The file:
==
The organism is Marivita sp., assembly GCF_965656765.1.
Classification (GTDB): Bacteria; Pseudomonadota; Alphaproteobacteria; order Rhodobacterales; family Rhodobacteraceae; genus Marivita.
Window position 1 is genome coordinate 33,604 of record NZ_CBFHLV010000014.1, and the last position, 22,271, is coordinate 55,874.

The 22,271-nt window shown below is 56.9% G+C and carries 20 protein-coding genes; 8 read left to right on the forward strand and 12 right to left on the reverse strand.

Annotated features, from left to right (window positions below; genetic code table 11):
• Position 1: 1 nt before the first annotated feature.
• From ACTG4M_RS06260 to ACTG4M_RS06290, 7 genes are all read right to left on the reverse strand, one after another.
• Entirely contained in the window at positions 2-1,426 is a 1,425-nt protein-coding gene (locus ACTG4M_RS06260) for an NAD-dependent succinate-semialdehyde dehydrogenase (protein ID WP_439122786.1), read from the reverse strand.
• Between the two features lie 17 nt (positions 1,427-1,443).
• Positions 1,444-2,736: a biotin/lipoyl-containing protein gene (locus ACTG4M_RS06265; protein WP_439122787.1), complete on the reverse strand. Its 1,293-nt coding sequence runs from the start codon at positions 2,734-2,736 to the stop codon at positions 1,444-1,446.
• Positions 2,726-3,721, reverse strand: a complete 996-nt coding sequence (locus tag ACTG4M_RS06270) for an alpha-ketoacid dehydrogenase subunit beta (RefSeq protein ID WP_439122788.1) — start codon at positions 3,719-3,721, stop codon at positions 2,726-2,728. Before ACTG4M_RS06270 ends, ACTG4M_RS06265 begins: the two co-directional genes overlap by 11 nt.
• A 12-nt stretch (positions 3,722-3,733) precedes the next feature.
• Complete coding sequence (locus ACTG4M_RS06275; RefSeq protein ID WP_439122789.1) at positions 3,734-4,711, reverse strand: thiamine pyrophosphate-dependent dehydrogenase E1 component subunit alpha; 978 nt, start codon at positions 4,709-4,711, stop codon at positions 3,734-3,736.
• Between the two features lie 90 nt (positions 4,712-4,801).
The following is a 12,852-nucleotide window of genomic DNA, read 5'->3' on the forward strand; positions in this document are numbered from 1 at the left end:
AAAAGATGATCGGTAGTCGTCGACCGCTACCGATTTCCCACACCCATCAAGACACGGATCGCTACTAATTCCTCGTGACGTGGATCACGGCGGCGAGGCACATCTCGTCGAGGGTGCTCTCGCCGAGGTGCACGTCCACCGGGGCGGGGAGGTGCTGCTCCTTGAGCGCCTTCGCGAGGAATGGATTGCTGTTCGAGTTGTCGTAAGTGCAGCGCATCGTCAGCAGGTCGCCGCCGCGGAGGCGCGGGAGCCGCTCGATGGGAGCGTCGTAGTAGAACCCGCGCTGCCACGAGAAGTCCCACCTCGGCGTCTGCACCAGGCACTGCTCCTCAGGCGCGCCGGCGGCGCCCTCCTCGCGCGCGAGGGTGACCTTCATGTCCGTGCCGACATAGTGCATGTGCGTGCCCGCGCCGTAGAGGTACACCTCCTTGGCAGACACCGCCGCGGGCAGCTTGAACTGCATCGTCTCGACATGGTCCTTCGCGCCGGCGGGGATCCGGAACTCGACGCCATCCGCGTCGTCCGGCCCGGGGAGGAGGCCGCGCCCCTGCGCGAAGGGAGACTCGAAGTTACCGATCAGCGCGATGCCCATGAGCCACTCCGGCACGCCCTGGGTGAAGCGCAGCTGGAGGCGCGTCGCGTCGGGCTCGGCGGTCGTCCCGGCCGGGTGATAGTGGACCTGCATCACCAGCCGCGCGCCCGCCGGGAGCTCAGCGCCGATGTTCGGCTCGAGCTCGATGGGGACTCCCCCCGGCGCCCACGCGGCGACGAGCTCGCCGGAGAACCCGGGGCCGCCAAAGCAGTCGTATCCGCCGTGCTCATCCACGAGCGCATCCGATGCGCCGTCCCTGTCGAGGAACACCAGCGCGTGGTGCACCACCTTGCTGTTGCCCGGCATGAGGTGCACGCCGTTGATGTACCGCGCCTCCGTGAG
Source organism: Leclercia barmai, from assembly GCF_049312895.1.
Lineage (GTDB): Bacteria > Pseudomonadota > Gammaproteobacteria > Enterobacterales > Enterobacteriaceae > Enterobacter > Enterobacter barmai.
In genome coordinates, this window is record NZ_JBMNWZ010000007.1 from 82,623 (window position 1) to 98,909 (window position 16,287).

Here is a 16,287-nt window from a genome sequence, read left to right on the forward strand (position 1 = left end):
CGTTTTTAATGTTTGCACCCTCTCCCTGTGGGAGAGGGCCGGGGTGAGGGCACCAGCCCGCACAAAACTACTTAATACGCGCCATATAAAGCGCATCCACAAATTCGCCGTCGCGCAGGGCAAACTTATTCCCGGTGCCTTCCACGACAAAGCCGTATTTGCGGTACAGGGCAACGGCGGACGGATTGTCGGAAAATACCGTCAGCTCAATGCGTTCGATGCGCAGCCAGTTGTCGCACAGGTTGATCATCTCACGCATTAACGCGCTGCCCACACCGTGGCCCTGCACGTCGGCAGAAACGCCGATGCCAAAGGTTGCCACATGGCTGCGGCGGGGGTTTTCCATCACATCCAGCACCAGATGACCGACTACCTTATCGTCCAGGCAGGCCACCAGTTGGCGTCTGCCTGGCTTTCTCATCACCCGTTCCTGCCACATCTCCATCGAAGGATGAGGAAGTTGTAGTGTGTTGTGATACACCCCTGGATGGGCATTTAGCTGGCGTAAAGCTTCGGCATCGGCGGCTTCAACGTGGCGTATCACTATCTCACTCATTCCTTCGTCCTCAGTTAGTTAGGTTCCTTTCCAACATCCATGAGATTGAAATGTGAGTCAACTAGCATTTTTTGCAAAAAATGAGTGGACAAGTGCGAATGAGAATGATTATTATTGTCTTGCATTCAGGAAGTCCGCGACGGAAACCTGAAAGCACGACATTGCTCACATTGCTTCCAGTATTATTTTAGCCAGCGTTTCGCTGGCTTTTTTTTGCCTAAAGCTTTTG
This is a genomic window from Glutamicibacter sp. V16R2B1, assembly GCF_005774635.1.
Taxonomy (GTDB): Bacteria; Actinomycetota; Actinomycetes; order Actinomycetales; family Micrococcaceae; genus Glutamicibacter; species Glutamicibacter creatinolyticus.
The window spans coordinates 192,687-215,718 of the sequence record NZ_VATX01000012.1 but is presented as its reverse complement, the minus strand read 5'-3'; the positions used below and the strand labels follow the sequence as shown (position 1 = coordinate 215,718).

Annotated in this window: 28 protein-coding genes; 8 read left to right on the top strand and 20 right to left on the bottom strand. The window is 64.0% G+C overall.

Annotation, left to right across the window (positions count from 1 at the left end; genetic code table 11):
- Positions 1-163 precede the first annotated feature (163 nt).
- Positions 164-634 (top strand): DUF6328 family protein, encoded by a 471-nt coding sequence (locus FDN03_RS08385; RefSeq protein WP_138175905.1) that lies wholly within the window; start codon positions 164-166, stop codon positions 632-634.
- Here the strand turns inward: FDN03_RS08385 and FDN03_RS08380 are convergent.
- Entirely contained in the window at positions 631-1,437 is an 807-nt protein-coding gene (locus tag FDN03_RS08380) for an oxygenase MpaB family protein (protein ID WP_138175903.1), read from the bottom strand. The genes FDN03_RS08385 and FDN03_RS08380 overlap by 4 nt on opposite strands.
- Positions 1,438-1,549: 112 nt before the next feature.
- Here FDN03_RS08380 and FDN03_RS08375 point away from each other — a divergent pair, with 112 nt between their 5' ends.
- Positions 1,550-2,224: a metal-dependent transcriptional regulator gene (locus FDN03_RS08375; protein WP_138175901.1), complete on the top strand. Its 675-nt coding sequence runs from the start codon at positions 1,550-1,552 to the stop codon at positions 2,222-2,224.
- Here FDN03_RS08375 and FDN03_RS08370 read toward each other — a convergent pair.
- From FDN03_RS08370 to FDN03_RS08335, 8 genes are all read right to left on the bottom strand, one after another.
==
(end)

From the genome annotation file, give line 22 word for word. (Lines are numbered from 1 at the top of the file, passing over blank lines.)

This is a genomic window from Glutamicibacter sp. V16R2B1, assembly GCF_005774635.1.